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#1 Posted by shivermetimbers (1616 posts) -

Okay so the title is kinda vague, let me try and make it a little more clearer.

Some of my favorite video games are meant to create discomfort and ask meaningful questions of the player. Silent Hill 2, Far Cry 2 (debatable), the launch version of No Man's Sky, Spec Ops the Line, the list goes on. By discomfort, I mean create a sense of loneliness, dread, and/or introspection that an interactive medium can provide. It's fairly easy to market a game as being fun. E3 is basically just all fun all the time. But a game like Silent Hill 2, a game that focuses on dread and atmosphere, isn't so easily marketable. Most of these types of games get popular via word of mouth and critic access. But let's pretend you have a marketing budget to work with and you have to make a presentation for E3 for No Man's Sky. A game that revels in it's aimlessness and loneliness and doesn't necessarily want the player to have fun.

Obviously, the folks at Hello Games made the game out to be this big open ended adventure with lots of fun choices on how the player can interact with it and it ended up ruining their reputation. But honestly? I don't envy them the task. I don't think that a game in which the concept of existing in a universe alone in which you do repetitive activities over and over again with a storyline centered around finding meaning and purpose in the mundane is really marketable at all. I'm prepared for the comments saying I'm grasping at straws here and that NMS is an exercise in marketing deception and farce, but humor me here. If the original vision and intent was to create an exercise in finding purpose in a beautiful universe in which you do mundane crafting and survival to get by, how would you go about marketing it? It is purposefully not fun and unappealing.

This thread ended up being about No Man's Sky more than anything, but I think it's a great example of a game designed to be not fun that got a big marketing spotlight that ended up ruining the reputation of its creators so hard that they basically made into the fun game they initially promised. I'll get a lot of comments here saying that the game shouldn't be the way it is designed at all at launch, but that isn't the point of the thread. If you were hired to market the game at something like E3, regardless of how you felt the quality and intent was, what would you do? Being honest and upfront about its intent doesn't make a flashy and interesting show and that's what marketing is in general.

Think it over if you want. :)

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#2 Posted by Gamer_152 (14692 posts) -

I think this is somewhat a complicated question to answer because the answer comes out very differently based on whether you think that the marketing should accurately represent the game or whether it should sell copies. Because from the consumer side, we want marketing to be as accurate to the product as possible, but if you are someone who's working in marketing then your job is to sell units, and that's it. Lots of money made = success; little money made = failure, accuracy be damned. From the marketer's perspective, No Man's Sky wasn't a marketing failure because the game sold gangbusters. Now, if you're talking to a pretty niche community, then the best marketing strategy is probably to be very in-depth and transparent, but for an audience any wider than that, the industry basically has a standard which works: Create narratives in the marketing where appropriate even if there are no explicit narratives in the game, make it look as eventful and action-filled as possible, leverage the popularity of other brands associated with the product.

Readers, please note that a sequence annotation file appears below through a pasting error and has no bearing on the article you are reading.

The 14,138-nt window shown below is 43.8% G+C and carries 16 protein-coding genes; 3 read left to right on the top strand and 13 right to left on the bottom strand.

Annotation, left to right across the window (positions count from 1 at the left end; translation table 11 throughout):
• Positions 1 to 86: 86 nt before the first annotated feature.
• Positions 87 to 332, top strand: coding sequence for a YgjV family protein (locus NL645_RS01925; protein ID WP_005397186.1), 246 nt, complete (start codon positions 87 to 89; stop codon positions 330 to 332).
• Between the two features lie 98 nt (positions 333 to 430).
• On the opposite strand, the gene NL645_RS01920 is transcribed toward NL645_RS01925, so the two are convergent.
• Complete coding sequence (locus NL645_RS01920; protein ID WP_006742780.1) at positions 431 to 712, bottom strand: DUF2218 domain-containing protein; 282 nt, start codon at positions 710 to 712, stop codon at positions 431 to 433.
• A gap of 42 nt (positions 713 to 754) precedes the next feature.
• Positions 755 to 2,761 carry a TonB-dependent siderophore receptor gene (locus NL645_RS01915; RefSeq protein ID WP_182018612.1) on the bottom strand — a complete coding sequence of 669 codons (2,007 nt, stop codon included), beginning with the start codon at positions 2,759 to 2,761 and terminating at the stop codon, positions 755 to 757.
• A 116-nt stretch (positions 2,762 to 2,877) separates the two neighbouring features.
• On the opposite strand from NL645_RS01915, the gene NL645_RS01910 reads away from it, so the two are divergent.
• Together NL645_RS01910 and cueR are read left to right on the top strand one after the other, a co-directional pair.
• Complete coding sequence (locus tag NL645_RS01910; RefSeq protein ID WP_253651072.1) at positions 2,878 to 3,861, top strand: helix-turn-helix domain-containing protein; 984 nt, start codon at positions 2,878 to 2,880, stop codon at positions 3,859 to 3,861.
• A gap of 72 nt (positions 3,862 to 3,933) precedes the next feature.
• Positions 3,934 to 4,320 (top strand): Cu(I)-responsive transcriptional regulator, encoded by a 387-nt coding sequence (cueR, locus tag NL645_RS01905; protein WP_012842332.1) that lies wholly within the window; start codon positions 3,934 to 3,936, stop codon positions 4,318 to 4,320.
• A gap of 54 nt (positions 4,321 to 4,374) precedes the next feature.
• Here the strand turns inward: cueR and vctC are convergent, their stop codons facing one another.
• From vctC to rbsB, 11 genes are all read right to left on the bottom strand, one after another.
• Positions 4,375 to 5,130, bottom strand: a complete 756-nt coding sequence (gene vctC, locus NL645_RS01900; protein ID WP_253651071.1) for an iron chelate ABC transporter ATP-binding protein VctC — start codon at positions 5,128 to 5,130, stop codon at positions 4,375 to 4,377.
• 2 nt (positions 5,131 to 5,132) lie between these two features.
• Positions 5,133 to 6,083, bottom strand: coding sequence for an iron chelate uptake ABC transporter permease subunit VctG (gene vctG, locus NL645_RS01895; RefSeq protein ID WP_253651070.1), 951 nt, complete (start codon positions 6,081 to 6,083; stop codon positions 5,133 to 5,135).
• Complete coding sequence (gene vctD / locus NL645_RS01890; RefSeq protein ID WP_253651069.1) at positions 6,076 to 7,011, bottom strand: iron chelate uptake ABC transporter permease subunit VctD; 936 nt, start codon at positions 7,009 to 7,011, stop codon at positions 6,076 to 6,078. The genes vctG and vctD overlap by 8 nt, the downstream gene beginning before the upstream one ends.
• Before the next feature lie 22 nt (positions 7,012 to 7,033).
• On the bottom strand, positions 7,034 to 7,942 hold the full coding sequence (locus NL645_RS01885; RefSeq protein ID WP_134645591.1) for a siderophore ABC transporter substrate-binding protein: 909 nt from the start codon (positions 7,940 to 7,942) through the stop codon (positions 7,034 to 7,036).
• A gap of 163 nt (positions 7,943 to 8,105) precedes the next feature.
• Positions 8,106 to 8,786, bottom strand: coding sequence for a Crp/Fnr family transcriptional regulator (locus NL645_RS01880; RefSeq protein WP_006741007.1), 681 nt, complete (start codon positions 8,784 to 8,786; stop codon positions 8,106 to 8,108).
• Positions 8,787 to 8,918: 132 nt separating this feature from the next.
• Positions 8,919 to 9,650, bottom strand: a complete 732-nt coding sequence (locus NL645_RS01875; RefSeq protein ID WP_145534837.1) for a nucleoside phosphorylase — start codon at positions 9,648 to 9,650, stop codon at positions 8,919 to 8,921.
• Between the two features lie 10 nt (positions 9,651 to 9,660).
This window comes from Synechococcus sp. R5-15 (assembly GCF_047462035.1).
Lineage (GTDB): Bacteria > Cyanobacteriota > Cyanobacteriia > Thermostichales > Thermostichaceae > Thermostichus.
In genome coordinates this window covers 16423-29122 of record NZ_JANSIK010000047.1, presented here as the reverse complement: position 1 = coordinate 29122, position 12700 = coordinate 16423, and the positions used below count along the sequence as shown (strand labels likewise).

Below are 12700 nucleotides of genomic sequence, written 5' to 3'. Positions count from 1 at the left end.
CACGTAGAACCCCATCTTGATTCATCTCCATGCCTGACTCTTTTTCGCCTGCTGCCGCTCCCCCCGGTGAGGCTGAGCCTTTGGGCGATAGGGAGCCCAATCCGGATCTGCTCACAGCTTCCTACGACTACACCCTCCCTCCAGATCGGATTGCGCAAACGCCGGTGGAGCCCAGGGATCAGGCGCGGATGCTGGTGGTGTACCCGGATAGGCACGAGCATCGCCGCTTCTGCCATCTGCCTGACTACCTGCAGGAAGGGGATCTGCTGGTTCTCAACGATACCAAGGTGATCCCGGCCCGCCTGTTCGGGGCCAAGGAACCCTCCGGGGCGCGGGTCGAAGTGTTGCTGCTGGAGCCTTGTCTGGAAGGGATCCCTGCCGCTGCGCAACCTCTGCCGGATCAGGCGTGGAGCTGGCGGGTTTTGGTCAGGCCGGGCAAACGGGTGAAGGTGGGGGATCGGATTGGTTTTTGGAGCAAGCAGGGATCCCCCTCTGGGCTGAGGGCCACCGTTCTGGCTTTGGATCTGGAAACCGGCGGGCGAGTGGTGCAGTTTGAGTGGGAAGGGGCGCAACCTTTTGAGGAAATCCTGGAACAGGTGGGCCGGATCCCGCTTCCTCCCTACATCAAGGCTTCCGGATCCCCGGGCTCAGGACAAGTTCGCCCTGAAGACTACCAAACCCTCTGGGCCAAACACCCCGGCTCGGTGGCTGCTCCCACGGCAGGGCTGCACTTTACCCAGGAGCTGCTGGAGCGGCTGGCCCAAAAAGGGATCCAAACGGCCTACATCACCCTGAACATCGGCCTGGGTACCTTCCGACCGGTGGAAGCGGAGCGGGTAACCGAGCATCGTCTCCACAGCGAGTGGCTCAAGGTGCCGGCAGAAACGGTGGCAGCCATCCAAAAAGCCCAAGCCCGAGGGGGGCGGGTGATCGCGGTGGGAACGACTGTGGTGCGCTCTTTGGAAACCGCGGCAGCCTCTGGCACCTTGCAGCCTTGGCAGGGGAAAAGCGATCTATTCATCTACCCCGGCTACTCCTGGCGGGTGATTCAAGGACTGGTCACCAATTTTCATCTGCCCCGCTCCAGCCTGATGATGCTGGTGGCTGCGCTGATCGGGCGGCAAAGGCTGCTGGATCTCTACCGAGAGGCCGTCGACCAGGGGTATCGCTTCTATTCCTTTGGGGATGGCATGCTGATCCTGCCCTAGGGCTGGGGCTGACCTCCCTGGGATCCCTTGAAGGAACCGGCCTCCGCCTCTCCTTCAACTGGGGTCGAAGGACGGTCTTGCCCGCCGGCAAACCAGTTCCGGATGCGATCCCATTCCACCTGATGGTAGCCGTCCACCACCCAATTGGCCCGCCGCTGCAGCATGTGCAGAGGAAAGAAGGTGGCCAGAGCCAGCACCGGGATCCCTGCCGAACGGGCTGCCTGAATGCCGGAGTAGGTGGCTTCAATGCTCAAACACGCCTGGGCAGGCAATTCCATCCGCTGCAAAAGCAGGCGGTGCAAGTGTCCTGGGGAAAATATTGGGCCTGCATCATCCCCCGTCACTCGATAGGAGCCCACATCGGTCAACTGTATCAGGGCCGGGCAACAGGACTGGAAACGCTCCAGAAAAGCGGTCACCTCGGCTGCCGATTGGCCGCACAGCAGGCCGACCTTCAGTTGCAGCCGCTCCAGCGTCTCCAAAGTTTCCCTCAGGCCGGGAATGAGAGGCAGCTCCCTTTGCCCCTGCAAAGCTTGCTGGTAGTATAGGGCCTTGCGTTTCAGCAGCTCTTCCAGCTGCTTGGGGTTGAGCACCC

If, however, we're talking about communicating a hypothetical game to an audience in an entirely accurate way, then the answer, at least to the question in the title of the thread, is very dependent on the type of game. There are way more ways to create games outside of the "fun" mould than there are within it, and so way more different things you're going to end up communicating for those games. For a Silent Hill-type game, I think the best you could do is create a small scene of the character discovering something disturbing and then show how it's represented through the environment and perhaps the enemies. For a game like No Man's Sky, show the beautiful vistas and a player's tiny discovery. For a game like Spec Ops: The Line, you basically can't market it. The game's a deliberate bait-and-switch and so you can't tip your hand before the player's actually bought it; the best thing you can do is make them actually believe it's a gung-ho military shooter. I'd emphasise though that even any of these hypothetical marketing materials would probably only give a tiny window into the game itself, because marketing formats weren't primarily developed to educate, they were primarily developed to sell products.

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#3 Posted by NTM (11372 posts) -

No matter what, even if it's a game that deals with themes that aren't meant to be 'fun', aren't game creators still trying to make an experience that's entertaining and/or interesting one way or another? You simply market the game as what it's trying to be and hope people are into it. I'm not sure that any developers go into making a game thinking 'this game isn't going to be fun, and it's not meant to be, but 'enjoy'". More than a few times in the past developers have seemed to market their game as something it isn't exactly though. People enjoy being scared by games or seeing disturbing things in games, that's 'enjoyable' in a way. To enjoy something doesn't just mean enjoying it for one reason.